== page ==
Filling the gaps – Special Hobby’s 1/48 T-2C Buckeye
I have a confession to make: I think I have a couple of screws loose. That is the only explanation I have for my overarching modeling theme – building a complete collection of US military hardware from the 1920s to present. Well, at least what is available in 35th, 48th, and 350th scale. And with an undertaking like this, it helps to break it down into smaller sub-themes, making it more manageable and focused.
One of these sub-themes is a collection of US Navy and Marines training aircraft. As far as I know, there are only six 48th scale kits of USN trainers around (and this includes the ancient Testors PT-20). I cannot find the PT-20 anywhere, the T-45 Goshawk is readily available, SNJ Texan and T-28 Trojan are in my stash, and the Kaydet is done. And that leaves us with the chubby T-2 Buckeye…
Special Hobby’s Buckeye comes in two flavours: a boxing with the standard red/white trainer scheme, and the “Camouflaged Trainer” offering, containing some very nice markings for Greek, Venezuelan, and of course US Navy aircraft. As most of the other trainers I am going to build will either be yellow or red/white, I went for the camo version.
So, what do you get? Well, this is not a Tamiya kit. The plastic is a bit rough in places, there is flash galore, and fit isn’t always the best. In that sense, it is more of a short-run kit. What you do get, on the other hand, are some beautiful resin parts for the cockpit and seats, pre-painted photoetch for the instrument panels, clear acetate sheets for the gauges, and a very thin and clear vacuformed canopy.
The only real fault I could find with this kit is the rear cockpit. It sits about 2mm too low, which results in the rear seat not sufficiently clearing the cockpit side walls. An easy solution would be to raise the seat by stuffing some sheet styrene underneath it – but I this could look a bit weird, especially with an open canopy. So instead I cut apart the cockpit tub, shimmed the location tabs on the fuselage halves, and altered the cockpit sidewalls to accommodate the new cockpit position.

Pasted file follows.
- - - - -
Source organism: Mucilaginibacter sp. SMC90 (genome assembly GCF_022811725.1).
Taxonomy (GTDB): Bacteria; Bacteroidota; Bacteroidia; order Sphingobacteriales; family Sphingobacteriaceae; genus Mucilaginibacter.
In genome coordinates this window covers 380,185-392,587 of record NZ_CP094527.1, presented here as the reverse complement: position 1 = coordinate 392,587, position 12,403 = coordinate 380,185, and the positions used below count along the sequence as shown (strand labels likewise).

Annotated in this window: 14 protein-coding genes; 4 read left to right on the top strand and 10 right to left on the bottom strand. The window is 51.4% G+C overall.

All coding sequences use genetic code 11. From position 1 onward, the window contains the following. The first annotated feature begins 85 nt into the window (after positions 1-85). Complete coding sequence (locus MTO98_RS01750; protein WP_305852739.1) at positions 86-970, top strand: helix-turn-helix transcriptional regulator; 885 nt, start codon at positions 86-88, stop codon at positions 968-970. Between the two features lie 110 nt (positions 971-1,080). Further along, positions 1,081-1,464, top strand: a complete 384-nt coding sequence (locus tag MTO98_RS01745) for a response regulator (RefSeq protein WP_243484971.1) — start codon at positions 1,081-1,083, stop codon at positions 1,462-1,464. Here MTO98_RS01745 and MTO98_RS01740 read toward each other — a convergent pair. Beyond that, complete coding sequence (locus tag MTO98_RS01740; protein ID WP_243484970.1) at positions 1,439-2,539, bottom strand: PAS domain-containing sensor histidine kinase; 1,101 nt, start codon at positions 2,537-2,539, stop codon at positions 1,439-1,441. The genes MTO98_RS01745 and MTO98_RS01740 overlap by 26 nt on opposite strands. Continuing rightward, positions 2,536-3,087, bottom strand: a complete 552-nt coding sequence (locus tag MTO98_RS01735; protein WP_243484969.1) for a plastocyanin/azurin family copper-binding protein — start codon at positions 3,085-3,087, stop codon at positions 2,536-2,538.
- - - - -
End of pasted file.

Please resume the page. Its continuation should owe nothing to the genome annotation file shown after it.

The trickiest part of the whole construction is the landing gear. the main gear struts consist of two parts each, with no positive locating pins and a mediocre fit. Once you have tackled this step, you have to attach the two-part oleo scissors, the gear bay doors, and the wheels, again with no clear locating points. Oh, and don’t forget the four tiny PE tie-downs on each gear strut…
The Fun Part
When painting the Buckeye I ran into some issues. After my usual primer coat of Tamiya XF-1 Flat Black, I traced the camo scheme with a thin white pencil and then started applying the first color, FS36440 Light Gull Grey. The combination of Lifecolor Acrylics and around 35°C in my hobby room resulted in paint constantly drying on the needle and some choice words. In general I like Lifecolor, as they offer a huge range of colors not only for aircraft, but also for ships. Spraying them is okay-ish most of the time, but in this instance, it was no fun at all. If only MRP would release colors for ships…
Anyway, I somehow managed to free-hand the scheme, adding FS36321 Dark Gull Grey and FS35164 Blue Grey. As I did not like the stark contrast between the colors, I oversprayed everything with a light coat of FS36720. Finally, the areas to be painted black were masked off and received some XF-1, followed by a misty application of XF-85 Rubber Black.
To the Finish Line
Decaling was done in no time, as this plane does not sport a lot of markings and hardly any stencils. I was lucky to find a picture of the very aircraft I was building, which helped a lot in getting the weathering right. I started by adding the paint touch-ups and corrosion control, using highly diluted paint and a very low air pressure. Next, I added a couple of different colors of Mig’s Panel Line Washes, working on small areas at a time and generally being slow.
Two Down, Four to Go
So, there it is. This kit was a bit of a challenge, but that was to be expected. I still enjoyed it very much, especially the final stages. Now, if someone could point me towards that Testors PT-20…